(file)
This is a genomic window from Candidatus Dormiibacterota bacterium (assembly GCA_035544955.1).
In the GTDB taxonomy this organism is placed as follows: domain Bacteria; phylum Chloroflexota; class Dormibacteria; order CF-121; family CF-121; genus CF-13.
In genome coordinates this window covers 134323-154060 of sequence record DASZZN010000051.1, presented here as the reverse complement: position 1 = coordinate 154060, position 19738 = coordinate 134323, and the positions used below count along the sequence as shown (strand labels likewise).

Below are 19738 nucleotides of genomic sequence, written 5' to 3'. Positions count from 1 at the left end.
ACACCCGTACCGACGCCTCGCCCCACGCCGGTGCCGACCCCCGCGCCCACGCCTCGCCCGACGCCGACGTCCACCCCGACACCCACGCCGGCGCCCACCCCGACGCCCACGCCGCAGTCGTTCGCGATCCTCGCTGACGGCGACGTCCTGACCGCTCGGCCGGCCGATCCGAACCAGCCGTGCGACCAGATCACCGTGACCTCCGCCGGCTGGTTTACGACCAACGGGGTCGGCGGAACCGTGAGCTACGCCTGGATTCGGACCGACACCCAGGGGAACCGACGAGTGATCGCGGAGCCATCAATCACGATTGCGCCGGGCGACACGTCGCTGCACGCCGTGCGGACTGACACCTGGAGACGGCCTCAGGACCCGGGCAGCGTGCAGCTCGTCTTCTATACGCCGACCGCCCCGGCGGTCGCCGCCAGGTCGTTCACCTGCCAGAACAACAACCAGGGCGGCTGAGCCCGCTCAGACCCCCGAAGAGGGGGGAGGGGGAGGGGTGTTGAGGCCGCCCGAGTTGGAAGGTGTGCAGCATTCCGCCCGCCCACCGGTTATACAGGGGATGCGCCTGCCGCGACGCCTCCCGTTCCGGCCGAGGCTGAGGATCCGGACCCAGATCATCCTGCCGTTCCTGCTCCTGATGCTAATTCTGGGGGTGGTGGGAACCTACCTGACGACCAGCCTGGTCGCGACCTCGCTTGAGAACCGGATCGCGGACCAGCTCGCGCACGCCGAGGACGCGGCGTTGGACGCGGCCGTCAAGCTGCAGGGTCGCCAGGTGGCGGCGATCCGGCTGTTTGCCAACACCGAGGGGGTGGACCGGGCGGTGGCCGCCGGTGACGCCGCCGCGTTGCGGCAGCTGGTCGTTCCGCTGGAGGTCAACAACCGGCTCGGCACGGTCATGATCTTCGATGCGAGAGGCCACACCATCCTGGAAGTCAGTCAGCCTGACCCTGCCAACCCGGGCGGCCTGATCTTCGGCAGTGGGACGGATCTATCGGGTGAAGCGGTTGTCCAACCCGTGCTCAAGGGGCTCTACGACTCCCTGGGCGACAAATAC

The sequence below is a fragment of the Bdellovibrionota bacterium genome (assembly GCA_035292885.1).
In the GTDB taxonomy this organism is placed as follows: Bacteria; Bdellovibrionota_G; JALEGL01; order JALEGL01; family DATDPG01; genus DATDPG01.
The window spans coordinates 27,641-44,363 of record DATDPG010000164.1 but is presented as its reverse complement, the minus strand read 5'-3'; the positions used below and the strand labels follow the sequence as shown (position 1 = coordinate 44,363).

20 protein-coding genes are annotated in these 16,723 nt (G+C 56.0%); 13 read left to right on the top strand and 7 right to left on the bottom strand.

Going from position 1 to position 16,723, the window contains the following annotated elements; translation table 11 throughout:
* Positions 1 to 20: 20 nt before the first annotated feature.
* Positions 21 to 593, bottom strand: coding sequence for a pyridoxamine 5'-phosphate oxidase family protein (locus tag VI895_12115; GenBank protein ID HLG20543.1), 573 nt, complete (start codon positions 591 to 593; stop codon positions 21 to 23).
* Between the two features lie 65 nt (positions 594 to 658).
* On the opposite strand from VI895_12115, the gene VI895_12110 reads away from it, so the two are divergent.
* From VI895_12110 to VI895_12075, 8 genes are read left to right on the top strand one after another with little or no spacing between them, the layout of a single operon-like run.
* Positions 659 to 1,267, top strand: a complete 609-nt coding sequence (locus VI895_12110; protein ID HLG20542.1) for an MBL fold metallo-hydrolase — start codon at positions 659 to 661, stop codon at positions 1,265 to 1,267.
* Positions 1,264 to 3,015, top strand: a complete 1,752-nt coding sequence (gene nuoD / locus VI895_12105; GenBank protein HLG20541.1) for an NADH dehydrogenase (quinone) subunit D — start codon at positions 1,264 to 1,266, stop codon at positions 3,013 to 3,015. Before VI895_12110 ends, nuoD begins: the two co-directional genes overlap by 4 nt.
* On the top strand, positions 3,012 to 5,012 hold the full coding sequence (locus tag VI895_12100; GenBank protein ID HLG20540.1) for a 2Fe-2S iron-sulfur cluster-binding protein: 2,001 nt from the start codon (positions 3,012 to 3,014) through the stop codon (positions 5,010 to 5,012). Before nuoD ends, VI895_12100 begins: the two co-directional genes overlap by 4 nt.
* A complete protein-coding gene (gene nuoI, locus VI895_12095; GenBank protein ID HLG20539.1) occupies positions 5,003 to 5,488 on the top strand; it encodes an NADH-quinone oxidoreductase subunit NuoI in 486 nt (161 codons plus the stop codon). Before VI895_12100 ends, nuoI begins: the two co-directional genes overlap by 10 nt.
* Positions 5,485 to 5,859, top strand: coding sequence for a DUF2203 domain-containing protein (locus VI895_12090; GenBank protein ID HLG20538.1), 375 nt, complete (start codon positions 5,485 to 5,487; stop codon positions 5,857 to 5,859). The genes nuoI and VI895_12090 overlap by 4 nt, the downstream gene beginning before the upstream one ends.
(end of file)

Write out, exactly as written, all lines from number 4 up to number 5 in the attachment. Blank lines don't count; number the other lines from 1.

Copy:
Below are 19738 nucleotides of genomic sequence, written 5' to 3'. Positions count from 1 at the left end.
ACACCCGTACCGACGCCTCGCCCCACGCCGGTGCCGACCCCCGCGCCCACGCCTCGCCCGACGCCGACGTCCACCCCGACACCCACGCCGGCGCCCACCCCGACGCCCACGCCGCAGTCGTTCGCGATCCTCGCTGACGGCGACGTCCTGACCGCTCGGCCGGCCGATCCGAACCAGCCGTGCGACCAGATCACCGTGACCTCCGCCGGCTGGTTTACGACCAACGGGGTCGGCGGAACCGTGAGCTACGCCTGGATTCGGACCGACACCCAGGGGAACCGACGAGTGATCGCGGAGCCATCAATCACGATTGCGCCGGGCGACACGTCGCTGCACGCCGTGCGGACTGACACCTGGAGACGGCCTCAGGACCCGGGCAGCGTGCAGCTCGTCTTCTATACGCCGACCGCCCCGGCGGTCGCCGCCAGGTCGTTCACCTGCCAGAACAACAACCAGGGCGGCTGAGCCCGCTCAGACCCCCGAAGAGGGGGGAGGGGGAGGGGTGTTGAGGCCGCCCGAGTTGGAAGGTGTGCAGCATTCCGCCCGCCCACCGGTTATACAGGGGATGCGCCTGCCGCGACGCCTCCCGTTCCGGCCGAGGCTGAGGATCCGGACCCAGATCATCCTGCCGTTCCTGCTCCTGATGCTAATTCTGGGGGTGGTGGGAACCTACCTGACGACCAGCCTGGTCGCGACCTCGCTTGAGAACCGGATCGCGGACCAGCTCGCGCACGCCGAGGACGCGGCGTTGGACGCGGCCGTCAAGCTGCAGGGTCGCCAGGTGGCGGCGATCCGGCTGTTTGCCAACACCGAGGGGGTGGACCGGGCGGTGGCCGCCGGTGACGCCGCCGCGTTGCGGCAGCTGGTCGTTCCGCTGGAGGTCAACAACCGGCTCGGCACGGTCATGATCTTCGATGCGAGAGGCCACACCATCCTGGAAGTCAGTCAGCCTGACCCTGCCAACCCGGGCGGCCTGATCTTCGGCAGTGGGACGGATCTATCGGGTGAAGCGGTTGTCCAACCCGTGCTCAAGGGGCTCTACGACTCCCTGGGCGACAAATAC